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October 9, 2017 | by  | in Games |
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Gimme the Loot

It’s no secret that video game publishers are greedy. While a successful triple-A game can generate hundreds of millions of dollars in revenue, the upfront cost of $100 or more that us Kiwis pay is never enough. They are always looking for new ways to extract more cash from us that don’t require too large an investment on their part, and all too often we fall for them. In recent years, the industry has only gotten more insidious and less honest with consumers about monetisation, to the point where they could well be stepping into legally murky territory.

Loot boxes are one such practice, which the game industry has taken to like a cat to a laser pointer. They first appeared in the West in 2010, when Valve’s Team Fortress 2 was preparing to go free-to-play and exploring future monetisation methods. They work like this: at a point during a game, such as when you level up, a loot box drops. These boxes contain random in-game items of varying rarities such as skins, weapons, or virtual currency. For some games, you are able to open them straight away, whereas other games require you to pay real money for a key to open the box. Some games will allow you to purchase loot boxes with virtual currency or real money, and sometimes let you trade the items with other players.

Since those early days, loot boxes have appeared in some of the most popular games around, including CS:GO, FIFA 17, Call of Duty: Infinite Warfare, and of course Overwatch. It is perhaps the latter which has caused a recent explosion in interest in loot boxes given its massive popularity and the cultural capital that comes with it, but with attention comes scrutiny.

The thing is, loot boxes are gambling. There are no ifs, buts, or maybes; they are gambling, and yet they’re not being regulated as such. You’re paying real money but have no idea what you’re going to get, with the real possibility you end up receiving something totally worthless or that you already own! If you’re buying a ton of loot boxes to try to get an extremely rare item, you’re not playing a video game anymore — you’re becoming a gambling addict.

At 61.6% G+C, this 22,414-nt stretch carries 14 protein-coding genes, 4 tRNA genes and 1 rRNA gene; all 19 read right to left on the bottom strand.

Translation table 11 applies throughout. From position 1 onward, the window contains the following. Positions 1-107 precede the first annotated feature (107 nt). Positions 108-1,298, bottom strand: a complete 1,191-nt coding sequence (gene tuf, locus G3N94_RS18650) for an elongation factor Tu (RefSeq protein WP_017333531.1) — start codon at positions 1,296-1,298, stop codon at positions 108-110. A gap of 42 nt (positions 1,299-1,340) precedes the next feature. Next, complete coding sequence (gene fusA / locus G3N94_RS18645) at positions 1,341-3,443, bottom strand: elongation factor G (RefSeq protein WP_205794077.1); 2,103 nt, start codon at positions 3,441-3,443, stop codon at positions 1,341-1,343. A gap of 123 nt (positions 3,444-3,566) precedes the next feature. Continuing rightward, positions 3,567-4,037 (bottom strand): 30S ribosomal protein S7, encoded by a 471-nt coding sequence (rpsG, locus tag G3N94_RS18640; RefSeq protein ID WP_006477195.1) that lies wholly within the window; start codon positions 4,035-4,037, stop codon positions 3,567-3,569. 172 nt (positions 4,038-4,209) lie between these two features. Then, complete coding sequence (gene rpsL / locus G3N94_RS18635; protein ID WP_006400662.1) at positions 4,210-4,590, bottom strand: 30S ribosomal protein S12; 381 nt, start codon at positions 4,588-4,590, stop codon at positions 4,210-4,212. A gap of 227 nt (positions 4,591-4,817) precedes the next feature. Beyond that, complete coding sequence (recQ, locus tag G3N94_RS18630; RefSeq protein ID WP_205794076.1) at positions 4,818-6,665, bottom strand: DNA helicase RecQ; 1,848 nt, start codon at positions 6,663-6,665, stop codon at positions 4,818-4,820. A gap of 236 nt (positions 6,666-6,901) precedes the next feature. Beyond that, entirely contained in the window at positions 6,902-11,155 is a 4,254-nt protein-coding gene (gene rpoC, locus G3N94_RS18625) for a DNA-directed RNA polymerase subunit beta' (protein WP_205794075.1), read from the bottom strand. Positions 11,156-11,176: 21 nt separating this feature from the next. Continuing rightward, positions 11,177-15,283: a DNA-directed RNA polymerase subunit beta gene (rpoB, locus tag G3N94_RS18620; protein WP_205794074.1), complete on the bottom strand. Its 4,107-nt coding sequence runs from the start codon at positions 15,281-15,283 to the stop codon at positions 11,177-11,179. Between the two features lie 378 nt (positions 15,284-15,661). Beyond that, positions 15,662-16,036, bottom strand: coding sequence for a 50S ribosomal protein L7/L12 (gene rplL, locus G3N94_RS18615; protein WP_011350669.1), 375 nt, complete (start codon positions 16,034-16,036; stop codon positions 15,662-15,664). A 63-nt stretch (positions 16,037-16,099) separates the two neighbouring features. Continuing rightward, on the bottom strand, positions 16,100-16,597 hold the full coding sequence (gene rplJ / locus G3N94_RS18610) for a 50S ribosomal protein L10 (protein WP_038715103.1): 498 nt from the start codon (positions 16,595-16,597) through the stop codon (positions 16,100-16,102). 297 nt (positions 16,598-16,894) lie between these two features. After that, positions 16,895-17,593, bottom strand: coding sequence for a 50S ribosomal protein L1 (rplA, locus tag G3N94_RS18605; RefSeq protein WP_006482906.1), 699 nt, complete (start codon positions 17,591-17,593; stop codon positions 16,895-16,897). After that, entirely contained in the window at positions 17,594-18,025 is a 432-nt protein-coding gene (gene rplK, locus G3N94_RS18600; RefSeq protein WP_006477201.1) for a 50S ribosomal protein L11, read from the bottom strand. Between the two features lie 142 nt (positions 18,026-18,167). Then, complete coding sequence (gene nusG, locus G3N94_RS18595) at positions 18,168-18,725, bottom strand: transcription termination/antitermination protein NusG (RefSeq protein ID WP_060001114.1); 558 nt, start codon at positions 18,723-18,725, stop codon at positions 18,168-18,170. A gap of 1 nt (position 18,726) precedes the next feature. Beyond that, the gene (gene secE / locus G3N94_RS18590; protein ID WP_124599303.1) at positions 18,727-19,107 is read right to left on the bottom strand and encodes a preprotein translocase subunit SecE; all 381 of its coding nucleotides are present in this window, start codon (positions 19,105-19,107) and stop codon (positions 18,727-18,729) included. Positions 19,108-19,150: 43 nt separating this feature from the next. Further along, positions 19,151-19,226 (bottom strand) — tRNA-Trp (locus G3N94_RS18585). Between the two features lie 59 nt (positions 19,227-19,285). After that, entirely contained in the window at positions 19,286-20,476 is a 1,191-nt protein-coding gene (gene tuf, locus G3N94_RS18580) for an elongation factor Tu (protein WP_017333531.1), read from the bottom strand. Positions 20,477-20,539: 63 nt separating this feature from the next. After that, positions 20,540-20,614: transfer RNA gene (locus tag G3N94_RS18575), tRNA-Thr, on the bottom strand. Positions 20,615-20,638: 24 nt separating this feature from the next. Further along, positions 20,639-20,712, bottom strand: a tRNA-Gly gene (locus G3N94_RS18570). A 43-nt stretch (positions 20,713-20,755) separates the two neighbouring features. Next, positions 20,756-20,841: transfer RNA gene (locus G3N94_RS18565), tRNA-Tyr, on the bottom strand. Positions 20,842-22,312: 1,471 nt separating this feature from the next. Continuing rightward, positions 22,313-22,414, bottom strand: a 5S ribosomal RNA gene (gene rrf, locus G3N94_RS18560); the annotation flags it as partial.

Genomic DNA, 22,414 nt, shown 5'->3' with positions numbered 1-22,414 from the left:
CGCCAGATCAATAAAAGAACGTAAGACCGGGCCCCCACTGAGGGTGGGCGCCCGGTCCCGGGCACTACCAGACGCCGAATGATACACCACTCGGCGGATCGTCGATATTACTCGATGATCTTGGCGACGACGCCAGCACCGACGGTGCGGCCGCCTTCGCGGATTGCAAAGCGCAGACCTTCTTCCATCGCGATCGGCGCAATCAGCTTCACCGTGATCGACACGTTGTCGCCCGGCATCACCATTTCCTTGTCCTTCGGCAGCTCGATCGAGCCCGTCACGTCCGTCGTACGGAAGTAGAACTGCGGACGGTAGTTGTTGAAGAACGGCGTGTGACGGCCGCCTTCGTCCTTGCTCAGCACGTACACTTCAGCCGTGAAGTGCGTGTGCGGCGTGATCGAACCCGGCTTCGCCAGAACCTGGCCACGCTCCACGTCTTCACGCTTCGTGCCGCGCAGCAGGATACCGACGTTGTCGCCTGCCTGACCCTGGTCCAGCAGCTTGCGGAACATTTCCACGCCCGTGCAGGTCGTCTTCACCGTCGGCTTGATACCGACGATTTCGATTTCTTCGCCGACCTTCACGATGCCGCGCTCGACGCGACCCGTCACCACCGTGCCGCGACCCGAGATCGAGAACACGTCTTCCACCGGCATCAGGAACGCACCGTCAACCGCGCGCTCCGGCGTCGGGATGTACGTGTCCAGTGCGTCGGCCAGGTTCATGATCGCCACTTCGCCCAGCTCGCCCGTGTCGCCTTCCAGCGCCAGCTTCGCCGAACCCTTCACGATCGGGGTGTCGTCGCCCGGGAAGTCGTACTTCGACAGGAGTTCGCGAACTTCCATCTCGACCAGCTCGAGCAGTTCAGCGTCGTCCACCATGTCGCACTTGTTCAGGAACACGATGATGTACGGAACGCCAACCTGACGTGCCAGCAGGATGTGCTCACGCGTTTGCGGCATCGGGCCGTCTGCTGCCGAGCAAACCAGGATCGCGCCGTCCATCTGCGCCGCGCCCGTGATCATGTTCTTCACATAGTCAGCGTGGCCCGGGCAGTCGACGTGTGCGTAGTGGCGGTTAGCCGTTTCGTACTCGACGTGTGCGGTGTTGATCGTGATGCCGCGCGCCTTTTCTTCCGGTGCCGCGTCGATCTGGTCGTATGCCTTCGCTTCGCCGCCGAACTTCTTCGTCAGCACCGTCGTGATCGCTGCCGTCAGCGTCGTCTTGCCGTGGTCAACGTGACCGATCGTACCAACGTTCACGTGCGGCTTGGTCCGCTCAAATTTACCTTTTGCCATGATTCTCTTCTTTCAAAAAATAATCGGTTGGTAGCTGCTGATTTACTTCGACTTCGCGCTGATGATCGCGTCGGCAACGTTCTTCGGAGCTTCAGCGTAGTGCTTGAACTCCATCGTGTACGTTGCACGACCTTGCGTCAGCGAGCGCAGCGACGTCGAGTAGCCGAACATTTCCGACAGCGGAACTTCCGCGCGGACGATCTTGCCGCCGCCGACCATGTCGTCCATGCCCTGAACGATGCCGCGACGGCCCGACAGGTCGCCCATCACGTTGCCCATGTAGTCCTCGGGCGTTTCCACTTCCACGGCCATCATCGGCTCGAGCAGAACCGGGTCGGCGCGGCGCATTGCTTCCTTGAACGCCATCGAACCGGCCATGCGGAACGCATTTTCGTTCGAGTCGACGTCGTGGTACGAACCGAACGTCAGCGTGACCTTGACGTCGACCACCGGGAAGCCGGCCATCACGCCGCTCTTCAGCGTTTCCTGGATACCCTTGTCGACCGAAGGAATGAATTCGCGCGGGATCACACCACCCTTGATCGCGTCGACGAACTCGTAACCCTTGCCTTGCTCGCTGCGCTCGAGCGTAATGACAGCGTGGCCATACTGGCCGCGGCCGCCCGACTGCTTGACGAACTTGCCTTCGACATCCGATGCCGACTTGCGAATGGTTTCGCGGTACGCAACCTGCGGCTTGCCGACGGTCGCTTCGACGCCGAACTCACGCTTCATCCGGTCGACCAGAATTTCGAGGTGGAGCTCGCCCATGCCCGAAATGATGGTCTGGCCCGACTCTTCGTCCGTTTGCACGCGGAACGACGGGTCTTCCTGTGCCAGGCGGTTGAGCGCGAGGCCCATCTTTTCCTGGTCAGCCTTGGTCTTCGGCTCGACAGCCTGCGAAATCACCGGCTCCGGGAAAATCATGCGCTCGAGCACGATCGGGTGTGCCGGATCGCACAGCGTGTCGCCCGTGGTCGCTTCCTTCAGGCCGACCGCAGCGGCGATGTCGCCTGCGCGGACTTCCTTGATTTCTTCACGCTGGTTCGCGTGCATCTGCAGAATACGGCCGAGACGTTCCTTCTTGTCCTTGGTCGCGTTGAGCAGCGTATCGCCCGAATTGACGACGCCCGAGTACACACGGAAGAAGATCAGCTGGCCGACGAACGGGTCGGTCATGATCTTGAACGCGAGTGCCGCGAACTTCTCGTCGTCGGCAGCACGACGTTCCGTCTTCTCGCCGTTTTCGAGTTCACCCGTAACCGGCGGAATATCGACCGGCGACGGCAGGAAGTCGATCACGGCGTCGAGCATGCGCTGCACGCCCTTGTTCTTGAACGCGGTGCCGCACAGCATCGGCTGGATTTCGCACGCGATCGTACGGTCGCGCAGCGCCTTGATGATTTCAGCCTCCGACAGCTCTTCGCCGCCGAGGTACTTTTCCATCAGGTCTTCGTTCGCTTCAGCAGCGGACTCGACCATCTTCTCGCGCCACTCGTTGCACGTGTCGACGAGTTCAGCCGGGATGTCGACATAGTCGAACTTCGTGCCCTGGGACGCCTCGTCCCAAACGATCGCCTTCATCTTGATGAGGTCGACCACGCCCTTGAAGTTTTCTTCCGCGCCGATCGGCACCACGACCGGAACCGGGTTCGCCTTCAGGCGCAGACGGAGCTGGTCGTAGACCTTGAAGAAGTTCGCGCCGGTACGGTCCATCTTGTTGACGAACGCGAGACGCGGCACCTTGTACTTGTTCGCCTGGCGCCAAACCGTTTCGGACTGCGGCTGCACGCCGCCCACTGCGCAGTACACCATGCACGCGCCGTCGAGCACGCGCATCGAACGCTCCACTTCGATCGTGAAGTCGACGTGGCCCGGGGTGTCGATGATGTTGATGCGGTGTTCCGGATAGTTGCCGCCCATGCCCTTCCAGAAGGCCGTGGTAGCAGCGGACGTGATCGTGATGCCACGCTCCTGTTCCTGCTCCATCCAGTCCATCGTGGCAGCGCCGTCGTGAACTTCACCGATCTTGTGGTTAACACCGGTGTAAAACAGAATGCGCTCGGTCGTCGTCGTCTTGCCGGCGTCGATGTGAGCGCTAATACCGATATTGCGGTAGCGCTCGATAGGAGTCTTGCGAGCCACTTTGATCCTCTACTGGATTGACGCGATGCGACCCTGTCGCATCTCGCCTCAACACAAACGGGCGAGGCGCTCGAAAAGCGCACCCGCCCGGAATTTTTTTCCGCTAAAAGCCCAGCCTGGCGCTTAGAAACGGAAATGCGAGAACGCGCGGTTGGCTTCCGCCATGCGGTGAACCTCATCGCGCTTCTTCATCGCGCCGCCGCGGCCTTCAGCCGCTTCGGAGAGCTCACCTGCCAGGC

We hear tons of horror stories of people who spend nearly their entire lives at the pokies, gambling away the last of their savings in the vain hope they will win something. But pokies are regulated. You need a licence to operate them, and to be over 18 to play them. Yet anyone can buy a copy of Overwatch and start buying loot boxes, even children.

If some of this is sounding familiar to long time readers, it should. Last year I covered the CS:GO Lotto scandal, where two YouTubers were found to have been operating a skin gambling website and promoting it without disclosure. I stated at the time that said scumbags “got young people to think gambling skins was not only okay, but it was a fun and easy way to make money.” Well, turns out the problem runs even deeper, as do the levels of greed; in the case of Overwatch, the items aren’t even tradable, so you are literally giving Blizzard your money for fuck all.

Loot boxes exploit that addictive part of our brains in the same ways as pokies and casino games. These kinds of practices do not belong in the video game industry, solely because so much of the customer base is young and impressionable. If you want to gamble, go to SkyCity, and please keep this crap out of my video games.

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